Weekend Grab Bag

bleachure_creature_karlsson

On PK Subban and the salivation over Ottawa potentially trading for him 

I don’t think anyone is seriously thinking this could happen, though it’s fun to consider. Putting aside likelihood, should Senators fans even want this to happen?

First of all is the absolute king’s ransom it would take to pry him away from a division rival. Forget that a team like Philly, who’ve been throwing bags of money and draft resources at defencemen and goaltenders for what seems like years, are sure to drive up Subban’s price; Ottawa would need to absolutely wow Montreal with an insane offer. Ottawa has the assets in their system, but trading them for a premier player only happens once in a franchise cycle. They were deep in the Rick Nash talks—that’s the sort of player Ottawa’s assets will buy them some day. Do we want PK Subban to be that player, knowing we only get one shot at improving the club? Even if they do trade for him,would they want to sign him to the kind of deal he deserves? It would probably resemble the team’s actual top pairing puck-moving defenceman: between five and seven years, in excess of $5MM per.

Sure, Subban is an exciting player, and he fits Ottawa’s system, which emphasizes skating and puck possession, and he eats minutes up. He’s a bona fide top pairing defenceman, and I like him a lot. But looking at Ottawa’s areas of need, he might upset the apple cart a bit too much. Ottawa already has a go-to puck moving guy playing 25-30 minutes a night (can’t remember his name…Carling or something?). Subban wouldn’t compliment him on the top pairing, where you need a Methot or Kuba with a steady hand on the wheel. Which means you’d have Subban playing diminished minutes with Phillips as basically a very expensive upgrade on Gonchar. Furthermore, you’ve already got guys in the system who project as second pairing puck-movers—Patrick Wiercioch and, a few seasons from now, Cody Ceci. Finally, Ottawa JUST traded a blue chip puck moving defenceman, David Rundblad, for Kyle Turris. Why then turn around and throw resources out of the window to bring in another player in that mold? (Mould?)

I know there hasn’t been a legitimate peep about Ottawa actually going out and getting Subban—it’s all blog speculation right now. But even this fantasy scenario doesn’t hold up too well under scrutiny. Someone make this trade happen in NHL 2013 and tell me how it works out.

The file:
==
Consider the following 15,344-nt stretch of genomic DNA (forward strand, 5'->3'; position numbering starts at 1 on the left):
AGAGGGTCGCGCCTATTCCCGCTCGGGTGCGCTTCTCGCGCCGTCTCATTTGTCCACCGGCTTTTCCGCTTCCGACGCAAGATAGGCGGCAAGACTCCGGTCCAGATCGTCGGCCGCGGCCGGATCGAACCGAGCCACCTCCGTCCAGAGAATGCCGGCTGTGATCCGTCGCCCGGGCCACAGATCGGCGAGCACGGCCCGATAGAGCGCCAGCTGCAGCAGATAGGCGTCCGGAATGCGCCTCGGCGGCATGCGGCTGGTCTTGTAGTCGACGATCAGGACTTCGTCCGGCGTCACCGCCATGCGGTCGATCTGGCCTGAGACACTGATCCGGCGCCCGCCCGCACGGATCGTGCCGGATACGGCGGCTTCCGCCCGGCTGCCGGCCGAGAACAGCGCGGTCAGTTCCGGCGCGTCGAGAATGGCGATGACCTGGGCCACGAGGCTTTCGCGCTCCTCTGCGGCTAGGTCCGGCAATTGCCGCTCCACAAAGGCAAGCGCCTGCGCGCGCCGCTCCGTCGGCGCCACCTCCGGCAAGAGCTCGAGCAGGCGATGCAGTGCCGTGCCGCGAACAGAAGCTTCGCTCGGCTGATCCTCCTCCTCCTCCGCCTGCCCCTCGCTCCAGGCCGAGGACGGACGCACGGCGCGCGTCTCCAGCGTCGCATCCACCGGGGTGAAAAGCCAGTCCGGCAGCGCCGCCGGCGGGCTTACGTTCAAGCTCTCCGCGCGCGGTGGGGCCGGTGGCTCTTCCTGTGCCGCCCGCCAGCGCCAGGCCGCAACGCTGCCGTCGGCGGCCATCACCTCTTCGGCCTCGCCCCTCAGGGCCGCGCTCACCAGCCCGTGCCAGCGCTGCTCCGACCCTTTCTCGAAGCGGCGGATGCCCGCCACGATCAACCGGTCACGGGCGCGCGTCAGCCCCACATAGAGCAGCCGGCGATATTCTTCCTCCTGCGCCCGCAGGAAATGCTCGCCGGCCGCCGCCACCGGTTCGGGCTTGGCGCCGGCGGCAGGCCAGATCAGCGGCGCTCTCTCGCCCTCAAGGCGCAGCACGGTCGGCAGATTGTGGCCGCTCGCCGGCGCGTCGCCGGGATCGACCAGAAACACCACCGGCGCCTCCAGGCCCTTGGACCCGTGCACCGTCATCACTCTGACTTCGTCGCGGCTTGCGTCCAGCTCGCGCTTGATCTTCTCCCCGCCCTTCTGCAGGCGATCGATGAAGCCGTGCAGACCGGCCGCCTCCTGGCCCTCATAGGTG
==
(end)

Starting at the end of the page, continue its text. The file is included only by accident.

On Karlsson and expectations

There’s a weird narrative, which James has pointed out in previous posts, that Karlsson flew under the radar last season and that’s why he was able to score so many points. To buy into this you have to ignore all of the scouting and video coaching happening in the NHL, where I’m sure someone probably would have asked, “Hey, who’s THIS little guy with almost a point-per-game and playing 25 minutes a night at the halfway mark? Maybe we should cover him.” Dellow also had a post last year (he promised a second part concluding his logic, but as far as I can see it never came) which I thought had some telling skepticism in it. He suggested that Karlsson received a number of incidental assists on a high-scoring team. As those in the comments point out, incidental assists are something every player on a team like that might receive. To put it diplomatically, I think Dellow’s comments belied a broader skepticism of Karlsson’s abilities, and he was suggesting that Karlsson would regress. That doesn’t seem unreasonable; what, is he going to score 20 more points than the next highest-scoring defenceman every year?

Three games is a tiny sample size, but it’s been incredible to see the jump in Karlsson’s game so far. He’s a Norris winner who’s actually surprising his hometown fans. He’s not just jumping into the play, he’s consistently playing up at the opposition blue line creating turnovers. You only need to look at his disgusting goal against Florida last night to see it in effect. Two nights ago, again against Florida, he had a number of breakaways and quality chances, and could have broken that game open by himself. (We had to be satisfied with a 4-0 win.) And of course his shot from the point remains laser-like.

Something that bears mentioning: he’s leading the team in shots at the moment with 14 through three games. Turris (who sports an unreal 30% shooting percentage) has 10. For context, Alfredsson has nine and Spezza has three.

Last year’s Norris-winning Karlsson reminded me of Lidstrom (hold on, hold on, lemme explain!) because, to be honest, he wasn’t flashy and noticeable out there. He was just sort of effortless about it all. He had a great outlet pass, he could get back into position when caught, and his shots seemed to get in, seeing-eye style, from the blueline. This year he has all of those same traits, except he’s also seemed to develop a game-breaking ability. I don’t know how many times through these first three games I’ve seen Ottawa execute a textbook breakout play only to suddenly find everyone, Senators and opposition alike, looking up ice at number 65, who’s snuck up on the play, stolen the puck, and broken in on his own. He’s got just unreal vision and anticipation.

All this to say: this is going to be a fun year to be watching Karlsson. Like last year’s Ottawa Senators, he might just trump expectations if he can keep this up. It will be interesting to see what he can do against the Pens later in the week because, hey, let’s be honest: we have played the Panthers 66.6% of the time so far this year.

Latendresse is snakebitten

Yup. The penalty shot in last night’s game made it official. He’s getting in position plenty, and his pass to Turris in game two was beautiful, but does anyone else have the feeling that this guy is one goal away from the dam breaking? It’ll come, The Tenderness. Just let it happen.

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